observation and kinematics suggest that the mélange has been thrust to the North above the
deformed Silurian-Devonian volcaniclastic rocks and marble series. This ductile shearing occurred
before the deposition of the Lower Carboniferous sandstone and limestone that unconformably
cover the mélange and its tectonic substratum. These observations are quite consistent with those
from Kulehu and Kumux-Yushugou areas. Therefore, this ophiolitic mélange zone that stretches
from Aheqi to Kumux is defined as the South Tianshan Mélange Belt. This mélange has
previously often been considered as south-directed tectonic klippes, but our study indicates that
they are actually thrust from South to North, and rooted in the southernmost suture of the Chinese
Tianshan Belt.
The two boundaries of the Yili Block have been reworked by the Permian strike-slip faulting.
North Tianshan Fault redeformed the southern part of North Tianshan Carboniferous turbidite (the
northern boundary of the Yili Block). First-hand kinematic results suggest that the North Tianshan
Fault is a dextral ductile strike-slip fault, new Ar-Ar whole rock dating constraint this deformation from 285 to 245 Ma that is consistent with the age of Main Tianshan Shear Zone (280~250Ma).
The Nalati Fault that extends eastwards joining with the Qingbulak Fault cut the southern
boundary of the Yili Block, kinematic observations from Kekesu, Laerdun Pass and
Sangshuyuanzi coherently indicate a dextral shearing, previous chronological study also provide
~280 Ma age. The Permian right-lateral faulting is associated with alkaline magmatic rocks, such
as continental tholeiite, felsic volcanic rocks and alkaline granite. Late Permian redbeds and
conglomerate are widespread in whole Tianshan Belt and unconformably cover the pre-Permian
rocks. Therefore, Permian tectonics appears to be geodynamically distinct from the convergent
orogeny of the Tianshan Belt, and plays an important role on the final formation of its present
In order to better constrain Permian transcurrent tectonics, primary paleomagnetic results on
Ordovician, Carboniferous and Permian rocks are obtained from the Yili Block and its adjacent
areas. More than 500 sedimentary and volcanic samples were collected from 61 sites. Laboratory
measurements on rock magnetism and magnetic remanence indicate that the magnetite and
hematite are principal remanent carriers for characteristic remanent magnetization. After careful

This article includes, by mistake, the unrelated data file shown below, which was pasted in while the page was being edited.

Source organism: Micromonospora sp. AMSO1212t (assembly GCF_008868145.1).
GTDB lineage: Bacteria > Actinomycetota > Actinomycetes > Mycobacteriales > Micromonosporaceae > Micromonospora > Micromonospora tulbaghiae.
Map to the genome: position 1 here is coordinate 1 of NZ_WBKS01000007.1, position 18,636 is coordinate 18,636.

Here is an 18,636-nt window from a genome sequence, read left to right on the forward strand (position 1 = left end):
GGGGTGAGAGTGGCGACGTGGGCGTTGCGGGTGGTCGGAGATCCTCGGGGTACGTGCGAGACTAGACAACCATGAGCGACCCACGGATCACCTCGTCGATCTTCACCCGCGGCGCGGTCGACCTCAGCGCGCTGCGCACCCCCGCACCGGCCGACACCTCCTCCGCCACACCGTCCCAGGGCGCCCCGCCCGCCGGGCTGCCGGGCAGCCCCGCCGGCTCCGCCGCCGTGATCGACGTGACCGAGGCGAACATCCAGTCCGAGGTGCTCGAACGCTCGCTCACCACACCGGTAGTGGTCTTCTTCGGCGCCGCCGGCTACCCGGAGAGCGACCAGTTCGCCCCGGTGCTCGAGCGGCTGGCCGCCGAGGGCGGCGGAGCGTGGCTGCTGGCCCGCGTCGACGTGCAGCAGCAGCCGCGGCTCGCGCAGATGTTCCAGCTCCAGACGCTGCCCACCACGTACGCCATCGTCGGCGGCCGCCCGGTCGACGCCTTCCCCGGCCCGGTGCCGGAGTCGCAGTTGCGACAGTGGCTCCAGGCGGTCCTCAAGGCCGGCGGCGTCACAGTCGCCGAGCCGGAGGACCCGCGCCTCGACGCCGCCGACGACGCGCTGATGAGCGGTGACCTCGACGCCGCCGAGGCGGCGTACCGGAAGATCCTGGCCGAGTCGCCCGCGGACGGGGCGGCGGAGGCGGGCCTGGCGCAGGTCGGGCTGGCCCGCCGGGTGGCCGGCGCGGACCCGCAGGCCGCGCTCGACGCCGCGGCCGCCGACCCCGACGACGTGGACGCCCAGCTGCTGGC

analysis of reliable characteristic remanences from Zhaosu, Xinyuan and Gongliu areas and
detailed discussion on remanence ages, two primary poles of Late Carboniferous and Late
Permian are calculated for the Yili Block. Comparison of these paleomagnetic poles of the Yili
Block with coeval poles of Junggar, Tarim and Siberia indicates (1) no significant relative motion
between the Yili and Junggar blocks since Late Carboniferous, (2) no significant or weak
latitudinal relative motion occurred since Late Carboniferous among these blocks, but (3) the
46.2°±15.1° and the 31.6°±15.1° counterclockwise rotations of the Yili-Junggar blocks with
respect to Tarim and Siberia took place during Late Carboniferous to Permian. These rotations are
accommodated by the Permian dextral strike-slip faults along the northern and southern sides of
the Tianshan Belt and sinistral strike-slip faulting along the Erqishi Fault of the Altay Belt,
resulting in about 1000 km and 600 km lateral displacements in the Tianshan and Altay belts,
Finally, on the basis of the removal of Permian lateral displacement and Cenozoic
reactivation during the Indo-Asian collision, a simplified evolutionary model involving the Yili
Block and its adjacent areas is proposed. During the Ordovician-Early Silurian, an oceanic basin
called the Tianshan Ocean existed between the Yili Block and the Central Tianshan Block. This
ocean began to close by southward subduction beneath the Central Tianshan during Late
Ordovician and Silurian generating the Central Tianshan volcanic arc. From Middle Silurian to
Middle Devonian time, the Tianshan Ocean was progressively closing. The oceanic subduction
was followed by the continental subduction of the southern part of the Yili Block and resulted in
the development of the HP metamorphic complex. Coevally with the closure of the Tianshan
Ocean, a marginal sea opened to the South of the Central Tianshan Block, as suggested by the
ophiolitic mélange and the progressive deepening of the southern margin of the Central Tianshan
Block during the Early to Middle Devonian. During the Early Paleozoic, the limestone and
sandstone deposits suggest that the northern margin of the Yili Block was a passive margin. From
the Late Devonian to Early Carboniferous, due to the closure of the Tianshan Ocean, the Yili and
Central Tianshan Blocks were welded together to form a single continental mass. At that time, the
HP metamorphic rocks were exhumed. The closure of the back arc basin was accommodated by a
south-directed subduction below the Tarim Block as suggested by the northward thrusting of the South Tianshan ophiolitic mélange. During Late Mid-Devonian to Early Carboniferous, southward
subduction of an oceanic basin, called the North Tianshan Ocean was responsible for the Yili
magmatic arc and the North Tianshan accretionary prism. The oceanic subduction ended in Late
Carboniferous when the continental collision occurred between Junggar Block and the Yili Block.
At the end of the Carboniferous, the N-S convergence finished when all the continental blocks
were amalgamated. Permian lateral large-scale displacement dragged the main blocks of Central
Asia close to their present position, and probably also disturbed original continuity (e.g. Yili and
Bogda magmatic arcs).
Document type :
Tectonics. Université d'Orléans, 2006. English
Contributor : Nathalie POTHIER <>
Submitted on : Wednesday, April 11, 2007 - 8:12:44 AM
Last modification on : Wednesday, April 11, 2007 - 12:41:31 PM


  • HAL Id : tel-00140948, version 1


Bo Wang. Paleozoic geodynamic evolution of Yili Block
in West Chinese Tianshan. Tectonics. Université d'Orléans, 2006. English. <tel-00140948>